Olson supervises a staff of 30, half of whom are technicians and the rest of whom have MLS or other scientific degrees. Her team performs mostly tests that detect antibodies linked to infectious diseases, e.g., Zika, dengue, chikungunya, West Nile virus, and Lyme disease. The tests look for IgM antibodies. These are the first antibodies produced by the body and they usually show up within a week of the infection. The lab also performs IgG antibody tests, which can detect past or chronic infections.
Initially, specimen volumes fell in the lab as healthcare providers halted all nonessential services including lab tests as the COVID-19 virus spread. Now Olson’s team is ramping up to perform COVID-19 antibody tests. “My whole team is excited to jump in and get to work. They want to contribute to help our country during these times.”
The attention drawn to laboratory testing during the novel coronavirus pandemic is bringing lab professions out of the shadows of healthcare
“Now when people get their blood drawn, they will realize that someone is testing it,” Olson said. “They will realize it’s not the doctor, or the nurse, but that there is someone else involved in your care. That’s us.”
Blood Component Specialists Thrive on Teamwork and Adrenaline in the Hospital Lab
Blood component specialist & workflow coordinator, Transfusion Services
“You have to be an adrenaline junkie to work here,” says Candace Thomas, who has worked as a blood component specialist (BCS) for 19 years in ARUP’s Transfusion Services lab at the University of Utah Hospital. “There isn’t any other job like this out there. It’s never routine.”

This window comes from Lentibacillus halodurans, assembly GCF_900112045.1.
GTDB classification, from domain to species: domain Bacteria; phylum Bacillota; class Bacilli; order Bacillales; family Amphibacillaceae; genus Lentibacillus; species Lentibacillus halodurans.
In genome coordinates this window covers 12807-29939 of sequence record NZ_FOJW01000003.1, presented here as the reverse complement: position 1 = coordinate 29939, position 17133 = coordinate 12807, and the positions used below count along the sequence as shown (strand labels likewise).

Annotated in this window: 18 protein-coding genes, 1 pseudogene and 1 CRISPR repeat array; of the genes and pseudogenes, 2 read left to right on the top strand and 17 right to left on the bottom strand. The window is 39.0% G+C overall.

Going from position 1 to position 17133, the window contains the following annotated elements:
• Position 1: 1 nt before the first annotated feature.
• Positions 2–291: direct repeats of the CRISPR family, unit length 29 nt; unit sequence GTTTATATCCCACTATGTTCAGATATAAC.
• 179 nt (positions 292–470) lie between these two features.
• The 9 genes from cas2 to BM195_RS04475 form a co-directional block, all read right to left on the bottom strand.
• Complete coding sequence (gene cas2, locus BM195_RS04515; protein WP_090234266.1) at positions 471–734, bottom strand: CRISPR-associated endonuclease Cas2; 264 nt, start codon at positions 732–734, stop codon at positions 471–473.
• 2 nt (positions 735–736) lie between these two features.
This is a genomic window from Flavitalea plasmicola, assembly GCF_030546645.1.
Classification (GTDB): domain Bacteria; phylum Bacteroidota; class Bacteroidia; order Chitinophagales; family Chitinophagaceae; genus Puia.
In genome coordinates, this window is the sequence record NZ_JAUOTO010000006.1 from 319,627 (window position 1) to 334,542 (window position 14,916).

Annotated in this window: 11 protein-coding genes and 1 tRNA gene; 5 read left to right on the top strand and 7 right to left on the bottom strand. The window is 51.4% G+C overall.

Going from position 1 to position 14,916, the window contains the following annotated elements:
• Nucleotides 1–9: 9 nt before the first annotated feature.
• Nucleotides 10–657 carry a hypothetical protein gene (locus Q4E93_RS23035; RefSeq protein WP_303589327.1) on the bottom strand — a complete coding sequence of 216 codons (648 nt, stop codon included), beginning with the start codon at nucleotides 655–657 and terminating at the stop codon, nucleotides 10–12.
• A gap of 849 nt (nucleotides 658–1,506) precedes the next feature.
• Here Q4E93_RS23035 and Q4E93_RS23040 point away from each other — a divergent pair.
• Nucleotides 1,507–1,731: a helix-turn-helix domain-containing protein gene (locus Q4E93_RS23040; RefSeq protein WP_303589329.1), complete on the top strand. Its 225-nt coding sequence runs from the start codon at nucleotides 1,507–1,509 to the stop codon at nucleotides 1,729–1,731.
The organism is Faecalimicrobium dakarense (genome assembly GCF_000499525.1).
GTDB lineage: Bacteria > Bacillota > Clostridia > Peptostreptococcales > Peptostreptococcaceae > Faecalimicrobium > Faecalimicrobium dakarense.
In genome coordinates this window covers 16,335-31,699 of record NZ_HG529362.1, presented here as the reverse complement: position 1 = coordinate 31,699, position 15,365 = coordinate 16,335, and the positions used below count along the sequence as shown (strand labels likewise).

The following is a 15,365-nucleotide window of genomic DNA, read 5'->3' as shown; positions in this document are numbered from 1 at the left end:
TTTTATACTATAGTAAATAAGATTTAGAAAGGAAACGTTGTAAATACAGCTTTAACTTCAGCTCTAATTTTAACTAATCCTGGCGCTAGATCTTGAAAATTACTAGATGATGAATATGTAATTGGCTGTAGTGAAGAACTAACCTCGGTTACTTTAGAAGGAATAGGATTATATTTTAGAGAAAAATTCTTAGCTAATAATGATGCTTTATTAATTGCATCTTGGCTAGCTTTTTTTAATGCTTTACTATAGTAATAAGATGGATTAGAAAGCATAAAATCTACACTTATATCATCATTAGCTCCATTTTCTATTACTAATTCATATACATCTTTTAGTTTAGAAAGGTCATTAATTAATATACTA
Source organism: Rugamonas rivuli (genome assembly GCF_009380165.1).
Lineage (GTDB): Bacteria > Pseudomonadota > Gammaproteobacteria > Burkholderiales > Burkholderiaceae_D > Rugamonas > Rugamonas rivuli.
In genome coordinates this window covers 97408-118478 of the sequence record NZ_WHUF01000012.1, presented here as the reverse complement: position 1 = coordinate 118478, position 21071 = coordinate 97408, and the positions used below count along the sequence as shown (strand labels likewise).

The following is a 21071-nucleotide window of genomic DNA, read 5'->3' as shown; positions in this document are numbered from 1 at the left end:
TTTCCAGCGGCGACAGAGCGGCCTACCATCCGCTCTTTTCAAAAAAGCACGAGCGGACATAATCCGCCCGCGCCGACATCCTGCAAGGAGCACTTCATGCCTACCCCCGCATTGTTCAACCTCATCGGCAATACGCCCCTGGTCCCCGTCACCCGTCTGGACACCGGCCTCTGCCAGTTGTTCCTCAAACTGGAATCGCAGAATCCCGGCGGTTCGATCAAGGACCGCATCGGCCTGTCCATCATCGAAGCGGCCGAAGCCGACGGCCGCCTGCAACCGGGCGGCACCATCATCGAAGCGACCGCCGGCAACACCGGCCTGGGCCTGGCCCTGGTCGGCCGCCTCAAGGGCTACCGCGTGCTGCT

Thomas, who has an English degree (and has published a series of fantasy books), fell into blood banking, spent five years as a trainer, and is now the workflow coordinator. She learned everything on the job.
People come from all backgrounds, not just science, to work as BCSs. People pursuing medical laboratory science (MLS) degrees often fall in love with this work when they do a blood bank rotation.
In job candidates, Thomas looks for strong team players who are patient-care oriented and can work efficiently under high pressure. “When a trauma comes in and we have five minutes to get blood prepared, we turn into an organized beehive,” Thomas says. BCSs must prepare other blood components in trauma cases—like plasma, for example, which takes 25 minutes to thaw. Investigative skills are also key to team members in Transfusion Services, who must ensure that all patients are receiving blood that is safe for them.
Although essential surgeries and cancer treatments continue, the COVID-19 crisis has cast a stillness over the lab, and over the entire hospital. “It’s like winter and everyone has gone inside,” Thomas says. “It’s kind of eerie how quiet it is.”
She notes that while everyone is on high alert and anxious, there is also a camaraderie too. ”Everyone is under the same pressure, even if they aren’t in your department. I see kindness. And I see people all around me becoming superheroes.”